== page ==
I was looking forward to trying the Shimano M163 model shoes, as most of my shoes run to the XC or DH side of the spectrum, with not much in between. As the M163 was listed as a trail-slash-enduro shoe, I was all over it, as I was looking to replace a set of less and less dependable set of Giro Terraduro shoes. While the Giro model had the Vibram rubber sole I was seeking, the shoe was on the heavy side, and after months of use I experienced a number of durability issues.
- “TORBAL” Torsional midsole
- Stiff rubber pedal contact blocks
- Glass fiber reinforced midsole for power transfer
- Super low-profile micro-adjust buckle and Cross X-Strap securely holds foot
- Variable-density, durable rubber outsole
- Listed weight: 364g (size 40)
- Intended use: All conditions trail/enduro
On the trail
The M163 fits the bill as a solid performing trail riding shoe light enough for dabbling in XC or cyclocross racing, and the rubber sole makes them great for fast paced commuting. I find them a bit light for enduro though; because they’re relatively lightweight, I’ve mostly used them for long trail rides on moderate terrain. When it comes to enduro-style riding, I’d prefer a bit more support and protection; after all, enduro is basically riding downhill courses on a trail bike.
That said, I found the level of stiffness to be inline with what I was looking for in a reliable trail shoe. They’re stiffer than BMX-style shoes, but still comfortable when off the bike with ample power transfer. Note that I’m personally not a fan of uber stiff shoes, as comfort and functionality (ie, being able to walk around) is a priority.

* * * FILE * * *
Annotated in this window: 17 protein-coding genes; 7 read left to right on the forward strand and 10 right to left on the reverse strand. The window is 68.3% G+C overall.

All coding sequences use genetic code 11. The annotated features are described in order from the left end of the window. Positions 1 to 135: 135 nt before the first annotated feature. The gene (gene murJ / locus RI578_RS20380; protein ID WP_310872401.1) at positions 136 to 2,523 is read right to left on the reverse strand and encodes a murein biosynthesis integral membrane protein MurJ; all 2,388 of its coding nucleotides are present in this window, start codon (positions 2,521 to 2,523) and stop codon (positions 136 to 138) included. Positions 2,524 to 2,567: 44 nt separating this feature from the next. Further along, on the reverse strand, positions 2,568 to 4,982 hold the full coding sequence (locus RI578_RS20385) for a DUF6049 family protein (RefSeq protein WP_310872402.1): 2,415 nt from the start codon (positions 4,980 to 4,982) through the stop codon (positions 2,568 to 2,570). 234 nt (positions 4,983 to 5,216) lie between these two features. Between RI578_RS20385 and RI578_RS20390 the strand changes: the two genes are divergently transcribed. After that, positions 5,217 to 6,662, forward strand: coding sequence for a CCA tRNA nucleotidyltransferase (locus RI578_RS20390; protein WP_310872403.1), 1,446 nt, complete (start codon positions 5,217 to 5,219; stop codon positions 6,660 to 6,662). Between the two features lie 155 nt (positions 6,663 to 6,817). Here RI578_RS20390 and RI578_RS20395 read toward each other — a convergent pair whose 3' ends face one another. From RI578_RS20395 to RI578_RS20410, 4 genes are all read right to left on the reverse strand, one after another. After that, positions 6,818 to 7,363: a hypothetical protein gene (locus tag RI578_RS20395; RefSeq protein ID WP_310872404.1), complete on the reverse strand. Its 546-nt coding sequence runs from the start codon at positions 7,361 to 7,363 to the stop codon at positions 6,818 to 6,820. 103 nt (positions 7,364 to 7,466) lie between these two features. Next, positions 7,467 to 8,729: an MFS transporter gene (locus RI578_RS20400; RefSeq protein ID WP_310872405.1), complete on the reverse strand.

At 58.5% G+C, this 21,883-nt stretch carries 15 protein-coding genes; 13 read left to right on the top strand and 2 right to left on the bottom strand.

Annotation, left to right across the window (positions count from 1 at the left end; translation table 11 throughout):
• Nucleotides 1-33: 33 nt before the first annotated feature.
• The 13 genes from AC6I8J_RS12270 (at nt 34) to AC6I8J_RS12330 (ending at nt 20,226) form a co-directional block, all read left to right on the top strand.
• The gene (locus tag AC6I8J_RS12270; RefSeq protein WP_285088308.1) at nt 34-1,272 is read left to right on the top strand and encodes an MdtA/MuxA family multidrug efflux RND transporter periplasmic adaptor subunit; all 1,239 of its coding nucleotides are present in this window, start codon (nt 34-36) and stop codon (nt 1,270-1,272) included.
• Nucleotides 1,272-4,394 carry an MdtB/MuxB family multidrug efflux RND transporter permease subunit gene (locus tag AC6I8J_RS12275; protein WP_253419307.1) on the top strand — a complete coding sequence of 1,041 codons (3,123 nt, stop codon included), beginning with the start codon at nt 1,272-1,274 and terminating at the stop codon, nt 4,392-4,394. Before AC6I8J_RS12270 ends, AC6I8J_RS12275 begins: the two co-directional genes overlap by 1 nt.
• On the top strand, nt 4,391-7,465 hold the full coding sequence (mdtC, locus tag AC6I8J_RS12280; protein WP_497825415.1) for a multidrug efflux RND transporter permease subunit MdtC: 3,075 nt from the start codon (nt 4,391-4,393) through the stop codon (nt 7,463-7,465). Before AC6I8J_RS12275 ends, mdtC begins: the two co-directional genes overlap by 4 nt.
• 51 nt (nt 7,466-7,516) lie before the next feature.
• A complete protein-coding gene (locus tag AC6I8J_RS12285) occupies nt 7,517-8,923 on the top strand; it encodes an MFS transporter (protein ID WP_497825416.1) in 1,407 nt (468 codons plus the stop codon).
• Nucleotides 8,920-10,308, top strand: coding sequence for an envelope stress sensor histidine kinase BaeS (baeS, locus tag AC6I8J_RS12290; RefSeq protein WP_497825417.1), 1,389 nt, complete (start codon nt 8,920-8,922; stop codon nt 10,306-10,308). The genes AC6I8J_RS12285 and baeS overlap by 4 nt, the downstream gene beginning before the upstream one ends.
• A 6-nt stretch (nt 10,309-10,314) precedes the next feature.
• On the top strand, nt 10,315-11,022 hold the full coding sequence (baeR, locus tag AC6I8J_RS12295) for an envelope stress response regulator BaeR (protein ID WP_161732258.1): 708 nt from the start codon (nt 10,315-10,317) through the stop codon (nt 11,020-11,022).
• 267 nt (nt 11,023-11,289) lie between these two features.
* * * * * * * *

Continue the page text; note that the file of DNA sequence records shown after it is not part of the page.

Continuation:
For comparisons sake, the XC specific version of this shoe, the SH-XC51 features traditional nylon lugged sole and weighs in at 343 grams (size 42).
This is where the M163 shines. A long cleat positioning slot makes the M163 a great option for riders that prefer or require a rearward cleat position. While a rearward position can reduce power output, it provides a more stable platform for hard hits. As someone that rides both platform and clip-in pedals, I prefer a cleat position that is simliar to my flat pedal foot position.
It also can reduce or even eliminate issues with foot numbness aka, hot foot.
Shimano shoes are known for their longevity. I still have a pair of the DX models lying around somewhere. I’m expecting the same level of durability with this model, though I’ll be keeping an eye on the inside area that has a bit or unusual wear and tear.
The Shimano SH-M163 SPD shoes list for $150. As they are a 2016 model, you can currently find the street price is to be considerably less. For 2017, the M163 looks to be replaced in the line up with the M089, which adds a bit more material on the inside, and addresses any concerns we may have with durability on the M163.
Check them out at Shimano-lifestylegear.com